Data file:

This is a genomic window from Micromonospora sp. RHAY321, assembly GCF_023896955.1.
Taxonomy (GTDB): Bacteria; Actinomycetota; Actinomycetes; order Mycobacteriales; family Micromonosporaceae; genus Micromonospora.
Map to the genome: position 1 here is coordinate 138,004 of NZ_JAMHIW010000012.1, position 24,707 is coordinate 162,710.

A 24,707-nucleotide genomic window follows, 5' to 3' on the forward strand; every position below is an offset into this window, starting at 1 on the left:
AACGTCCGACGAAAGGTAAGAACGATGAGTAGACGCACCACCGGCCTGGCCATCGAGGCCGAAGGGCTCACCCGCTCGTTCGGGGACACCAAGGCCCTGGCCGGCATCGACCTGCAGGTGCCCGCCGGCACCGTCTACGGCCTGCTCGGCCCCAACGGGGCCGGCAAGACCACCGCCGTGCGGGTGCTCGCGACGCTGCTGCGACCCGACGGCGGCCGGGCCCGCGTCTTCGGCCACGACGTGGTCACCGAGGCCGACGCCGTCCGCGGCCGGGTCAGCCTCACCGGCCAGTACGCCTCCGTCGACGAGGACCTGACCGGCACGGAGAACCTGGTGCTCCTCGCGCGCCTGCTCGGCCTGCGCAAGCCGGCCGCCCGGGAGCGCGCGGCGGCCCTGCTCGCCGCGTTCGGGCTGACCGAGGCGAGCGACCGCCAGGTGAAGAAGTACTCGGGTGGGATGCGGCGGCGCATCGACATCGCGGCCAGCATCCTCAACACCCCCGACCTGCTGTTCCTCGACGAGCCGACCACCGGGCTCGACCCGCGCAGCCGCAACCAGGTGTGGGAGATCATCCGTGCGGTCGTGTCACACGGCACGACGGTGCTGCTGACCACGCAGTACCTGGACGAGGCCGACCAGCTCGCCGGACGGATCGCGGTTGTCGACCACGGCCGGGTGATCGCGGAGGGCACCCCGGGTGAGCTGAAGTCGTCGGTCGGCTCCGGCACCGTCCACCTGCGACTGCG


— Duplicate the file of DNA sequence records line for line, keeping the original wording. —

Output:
This is a genomic window from Micromonospora sp. RHAY321, assembly GCF_023896955.1.
Taxonomy (GTDB): Bacteria; Actinomycetota; Actinomycetes; order Mycobacteriales; family Micromonosporaceae; genus Micromonospora.
Map to the genome: position 1 here is coordinate 138,004 of NZ_JAMHIW010000012.1, position 24,707 is coordinate 162,710.

A 24,707-nucleotide genomic window follows, 5' to 3' on the forward strand; every position below is an offset into this window, starting at 1 on the left:
AACGTCCGACGAAAGGTAAGAACGATGAGTAGACGCACCACCGGCCTGGCCATCGAGGCCGAAGGGCTCACCCGCTCGTTCGGGGACACCAAGGCCCTGGCCGGCATCGACCTGCAGGTGCCCGCCGGCACCGTCTACGGCCTGCTCGGCCCCAACGGGGCCGGCAAGACCACCGCCGTGCGGGTGCTCGCGACGCTGCTGCGACCCGACGGCGGCCGGGCCCGCGTCTTCGGCCACGACGTGGTCACCGAGGCCGACGCCGTCCGCGGCCGGGTCAGCCTCACCGGCCAGTACGCCTCCGTCGACGAGGACCTGACCGGCACGGAGAACCTGGTGCTCCTCGCGCGCCTGCTCGGCCTGCGCAAGCCGGCCGCCCGGGAGCGCGCGGCGGCCCTGCTCGCCGCGTTCGGGCTGACCGAGGCGAGCGACCGCCAGGTGAAGAAGTACTCGGGTGGGATGCGGCGGCGCATCGACATCGCGGCCAGCATCCTCAACACCCCCGACCTGCTGTTCCTCGACGAGCCGACCACCGGGCTCGACCCGCGCAGCCGCAACCAGGTGTGGGAGATCATCCGTGCGGTCGTGTCACACGGCACGACGGTGCTGCTGACCACGCAGTACCTGGACGAGGCCGACCAGCTCGCCGGACGGATCGCGGTTGTCGACCACGGCCGGGTGATCGCGGAGGGCACCCCGGGTGAGCTGAAGTCGTCGGTCGGCTCCGGCACCGTCCACCTGCGACTGCG